Robert Earle


Robert Earle has published more than forty stories across the U.S. and Canada in journals such as Mississippi Review, The MacGuffin, Inkwell, 34th Parallel, Main Street Rag, The Toronto Review, The Common, and Quarterly West. His two novels, The Man Clothed in Linen and The Way Home, are now available on Kindle, as is his collection of essays on contemporary writing, Tuppence Reviews. The Piker Press has serialized two of his novellas within the last year. He also is the author of NIghts in the Pink Motel: An American Strategist’s Pursuit of Peace in Iraq and contributing editor of North American Identities: The Search for Community. Robert Earle has degrees in literature and writing from Princeton and Johns Hopkins.

How Chung’s Sister Got Her Name

In 1951, when Ayako was seven, she and her mother Raku lived in the basement of a semi-abandoned building although only the top three floors were bomb-damaged. This was in Suidobashi. Big surprise that a husky young American officer and a young man he brought with him from Korea took one of the apartments on the second floor.

Ayako watched them move in. Suitcases, beds, some chairs, a sofa, bookcases. Then a record player and the American's favorite music, jazz. Everyone in Tokyo knew jazz, even Ayako.

She heard the officer say to a nosy neighbor from across the street, I'm Captain Temple. Chung here is my batman, takes care of me. He comes and goes as he needs to. Don’t worry about him just because he’s Korean, okay?

Captain Temple's Japanese was pretty good; he had the sounds right if not every word. But batman? What was this?

Captain Temple left early in the morning. Chung stayed behind. Sometimes he went out and came back with manga books in English. Ayako wanted to see these books. Who wouldn't?

Her mother said to stay hidden. No attention to us, please!

Mummy, I want to see those manga the batman has.

What is batman?

I don't know.

Ayako made the batman see her by sitting on the stairs when he came back one day.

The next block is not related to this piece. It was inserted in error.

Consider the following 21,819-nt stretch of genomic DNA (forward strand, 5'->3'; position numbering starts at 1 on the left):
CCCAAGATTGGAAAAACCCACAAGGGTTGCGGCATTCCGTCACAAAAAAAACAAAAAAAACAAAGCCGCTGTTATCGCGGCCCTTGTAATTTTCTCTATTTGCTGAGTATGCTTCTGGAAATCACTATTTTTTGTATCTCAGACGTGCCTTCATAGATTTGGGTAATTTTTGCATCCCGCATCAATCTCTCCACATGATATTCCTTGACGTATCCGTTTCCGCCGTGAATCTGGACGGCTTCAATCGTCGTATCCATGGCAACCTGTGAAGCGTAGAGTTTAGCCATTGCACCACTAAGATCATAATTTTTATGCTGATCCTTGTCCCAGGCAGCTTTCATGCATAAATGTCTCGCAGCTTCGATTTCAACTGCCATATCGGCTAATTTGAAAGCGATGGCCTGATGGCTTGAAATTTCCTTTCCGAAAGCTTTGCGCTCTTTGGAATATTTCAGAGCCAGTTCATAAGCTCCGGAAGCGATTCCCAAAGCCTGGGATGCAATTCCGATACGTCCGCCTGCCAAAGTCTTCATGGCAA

What is that? she asked, pointing to his manga books.

The batman said something Ayako couldn't understand.

Don't you speak Japanese?

He shook his head side to side. Only little bit.

When he let her look at the manga books, she couldn't read the words, but there was a man in a mask with little ears and a cape and a bat symbol in the sky over his head. And look, he was leaping from one building to another! Look, he was punching someone! Look, he was in a cave and there was a boy in a costume, such a beautiful boy!

Batman? she asked.

When Chung laughed, his shoulders went up and down. Yes, Batman!

She turned the pages. Her eyes were like little mouths; they ate the pictures, every little thing and color and gesture. Then she looked at Chung and imagined him in his costume with the black mask over his face and the bat ears.

Robin! he said, pointing to the beautiful boy in his red shirt, green sleeves and yellow cape. I Batman, you Robin!

She laughed because he smiled. Had no idea what he said except maybe it was funny.

I am Korean, he said in Japanese.

I am Japanese.

He was a thin man with round tortoise shell spectacles. Had a long face and nice teeth and high forehead. Learn English from Captain Temple, he said.

She looked down the shadowy stairwell because again she didn't understand.

Name? he asked, pointing to her.

Ayako, she said. Name? she said, mimicking his English and pointing back at him.


Chung wore an olive brown uniform with brass buttons but no badges or special markings.They became friends. Shook hands. Bowed. Laughed, Ayako covering her mouth, Chung raising and lowering his shoulders.